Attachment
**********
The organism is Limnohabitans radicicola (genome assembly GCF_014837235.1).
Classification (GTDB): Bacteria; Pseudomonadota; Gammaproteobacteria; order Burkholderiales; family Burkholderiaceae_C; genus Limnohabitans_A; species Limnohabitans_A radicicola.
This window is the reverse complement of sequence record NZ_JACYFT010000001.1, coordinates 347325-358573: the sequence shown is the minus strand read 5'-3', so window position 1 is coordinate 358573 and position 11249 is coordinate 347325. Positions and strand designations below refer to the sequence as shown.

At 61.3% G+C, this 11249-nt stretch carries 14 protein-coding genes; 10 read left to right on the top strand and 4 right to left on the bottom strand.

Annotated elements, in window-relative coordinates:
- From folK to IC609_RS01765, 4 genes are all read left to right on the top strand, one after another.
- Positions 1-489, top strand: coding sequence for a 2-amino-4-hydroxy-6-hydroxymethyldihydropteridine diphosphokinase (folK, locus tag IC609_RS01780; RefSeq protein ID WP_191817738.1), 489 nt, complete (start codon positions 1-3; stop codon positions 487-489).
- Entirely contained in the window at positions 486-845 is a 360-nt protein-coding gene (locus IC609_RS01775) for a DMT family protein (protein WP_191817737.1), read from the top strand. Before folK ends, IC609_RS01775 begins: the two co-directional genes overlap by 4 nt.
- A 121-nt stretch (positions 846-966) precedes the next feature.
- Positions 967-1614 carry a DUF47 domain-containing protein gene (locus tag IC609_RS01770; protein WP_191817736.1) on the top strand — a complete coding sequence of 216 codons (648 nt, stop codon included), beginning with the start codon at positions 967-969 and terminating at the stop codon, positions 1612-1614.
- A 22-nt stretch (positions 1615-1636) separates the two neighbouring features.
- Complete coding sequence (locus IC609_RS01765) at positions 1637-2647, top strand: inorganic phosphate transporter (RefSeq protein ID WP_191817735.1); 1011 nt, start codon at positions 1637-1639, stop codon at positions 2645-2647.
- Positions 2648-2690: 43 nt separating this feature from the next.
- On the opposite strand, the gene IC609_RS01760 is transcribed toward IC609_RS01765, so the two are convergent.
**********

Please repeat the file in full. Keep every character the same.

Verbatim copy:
The organism is Limnohabitans radicicola (genome assembly GCF_014837235.1).
Classification (GTDB): Bacteria; Pseudomonadota; Gammaproteobacteria; order Burkholderiales; family Burkholderiaceae_C; genus Limnohabitans_A; species Limnohabitans_A radicicola.
This window is the reverse complement of sequence record NZ_JACYFT010000001.1, coordinates 347325-358573: the sequence shown is the minus strand read 5'-3', so window position 1 is coordinate 358573 and position 11249 is coordinate 347325. Positions and strand designations below refer to the sequence as shown.

At 61.3% G+C, this 11249-nt stretch carries 14 protein-coding genes; 10 read left to right on the top strand and 4 right to left on the bottom strand.

Annotated elements, in window-relative coordinates:
- From folK to IC609_RS01765, 4 genes are all read left to right on the top strand, one after another.
- Positions 1-489, top strand: coding sequence for a 2-amino-4-hydroxy-6-hydroxymethyldihydropteridine diphosphokinase (folK, locus tag IC609_RS01780; RefSeq protein ID WP_191817738.1), 489 nt, complete (start codon positions 1-3; stop codon positions 487-489).
- Entirely contained in the window at positions 486-845 is a 360-nt protein-coding gene (locus IC609_RS01775) for a DMT family protein (protein WP_191817737.1), read from the top strand. Before folK ends, IC609_RS01775 begins: the two co-directional genes overlap by 4 nt.
- A 121-nt stretch (positions 846-966) precedes the next feature.
- Positions 967-1614 carry a DUF47 domain-containing protein gene (locus tag IC609_RS01770; protein WP_191817736.1) on the top strand — a complete coding sequence of 216 codons (648 nt, stop codon included), beginning with the start codon at positions 967-969 and terminating at the stop codon, positions 1612-1614.
- A 22-nt stretch (positions 1615-1636) separates the two neighbouring features.
- Complete coding sequence (locus IC609_RS01765) at positions 1637-2647, top strand: inorganic phosphate transporter (RefSeq protein ID WP_191817735.1); 1011 nt, start codon at positions 1637-1639, stop codon at positions 2645-2647.
- Positions 2648-2690: 43 nt separating this feature from the next.
- On the opposite strand, the gene IC609_RS01760 is transcribed toward IC609_RS01765, so the two are convergent.